There’s probably a reason the restaurant reviewed here is the only Nigerian restaurant in Las Vegas. The review and a translation below. But first, let’s start with the fact that this was the dish that was featured in the photo in the print edition:

A bowl of fish pepper soup cost $12.99. (Brian Sandford/View) @nweditor


Online there was also this photo:

The lunch special, jollof rice, came with chicken and plantains. The rice was cooked with blended tomatoes, onions and spices. (Brian Sandford/View) @nweditor

(Would you eat something that appears to be looking back at you?)

Las Vegas Valley’s only Nigerian eatery offers distinctive food and decor


Nigerian food might well be an acquired taste. If so, one probably needs to visit Chiamaka Food Nigerian Cuisine more than once to acquire it.

[ ‘Nigerian food be nasty. You’d have to force-feed it to yourself for years to stop noticing its nastiness.’ The dinner-table scene from “Mommy Dearest” comes to mind.]

The restaurant, fairly well-hidden in a nondescript shopping center just southeast of UNLV, has its charms. [ ‘The restaurant is a storefront in a ghetto strip mall.’ As for the charms:] No two tables or sets of chairs in the dining area were alike, giving the place an antiques-store vibe. [ ‘They got the furniture out of a dumpster, like the hippy-run places do.’] A sectional couch faced a flat-screen TV that played overly loud music videos until the restaurant’s operators accommodated a request to turn it down. [ ‘In case the grossness of the food and the whole scene wasn’t enough, it’s loud too.’]

A warm greeting from a restaurant employee was followed by a half-hour wait until the food arrived. [ ‘We had to wait half an hour to get our stomach-turning dishes.’] The lunch special, jollof rice with chicken and plantains, was a good value at $9.99; the fish pepper soup, which was served in a bowl about 6 inches in diameter and cost $12.99, was not….The bitter soup consisted primarily of thin broth and chunks of whitefish, the latter of which included skin and bones. That made it difficult to consume; a couple of the bones were more than an inch long, while others were too small to be picked out easily. [NO TRANSLATION NECESSARY.]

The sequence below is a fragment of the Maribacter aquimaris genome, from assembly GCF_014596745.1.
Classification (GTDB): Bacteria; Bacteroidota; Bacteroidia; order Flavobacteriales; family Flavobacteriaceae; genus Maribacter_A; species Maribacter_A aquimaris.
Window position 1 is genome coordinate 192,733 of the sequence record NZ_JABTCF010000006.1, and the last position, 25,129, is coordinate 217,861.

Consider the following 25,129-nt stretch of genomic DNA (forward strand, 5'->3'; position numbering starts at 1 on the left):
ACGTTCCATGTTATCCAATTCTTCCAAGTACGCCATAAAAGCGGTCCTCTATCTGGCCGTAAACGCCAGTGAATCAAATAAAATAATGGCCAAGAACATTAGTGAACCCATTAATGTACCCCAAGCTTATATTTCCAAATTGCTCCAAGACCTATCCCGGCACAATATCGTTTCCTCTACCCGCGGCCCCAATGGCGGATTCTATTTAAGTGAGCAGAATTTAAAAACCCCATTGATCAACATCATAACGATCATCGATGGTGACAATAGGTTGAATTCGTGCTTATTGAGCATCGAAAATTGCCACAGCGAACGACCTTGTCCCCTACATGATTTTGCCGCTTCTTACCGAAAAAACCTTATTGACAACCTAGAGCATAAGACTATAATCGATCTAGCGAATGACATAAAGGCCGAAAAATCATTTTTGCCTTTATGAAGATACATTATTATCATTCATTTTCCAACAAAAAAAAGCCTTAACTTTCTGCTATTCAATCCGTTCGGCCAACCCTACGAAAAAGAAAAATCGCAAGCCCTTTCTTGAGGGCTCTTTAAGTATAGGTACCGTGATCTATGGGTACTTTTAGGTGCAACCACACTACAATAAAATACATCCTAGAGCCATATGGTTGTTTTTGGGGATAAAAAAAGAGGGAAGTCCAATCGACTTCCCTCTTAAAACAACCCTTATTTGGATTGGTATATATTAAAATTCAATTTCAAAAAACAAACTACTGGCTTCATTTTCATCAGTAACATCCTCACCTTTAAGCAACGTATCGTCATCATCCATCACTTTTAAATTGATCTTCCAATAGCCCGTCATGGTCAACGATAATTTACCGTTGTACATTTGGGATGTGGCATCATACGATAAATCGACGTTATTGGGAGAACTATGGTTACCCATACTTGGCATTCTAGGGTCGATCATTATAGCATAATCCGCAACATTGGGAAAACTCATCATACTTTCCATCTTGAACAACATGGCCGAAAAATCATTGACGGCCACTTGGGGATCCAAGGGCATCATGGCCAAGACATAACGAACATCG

Chiamaka was empty at 11:30 a.m. but nearly full an hour later. The swelling crowd might explain why it took a long time for the bill to be processed. [ ‘Then we had to wait a long time to pay for our nasty lunch.’]

I’d say a restaurant may be the biggest Nigerian scam yet.

I’ll tell Nigerians what I tell Texas transplants who insist on still buying Blue Bell ice cream because it’s from back home: Just because you’re from a certain place doesn’t mean you have to keep eating the shitty food. Nigerians, you’re in America now — there’s edible food here, with civilized menu options. Just look at me: My first day in America saw me liberated from the Russian frozen-fat delicacy known as holodetz, and upgraded to Frankenberry.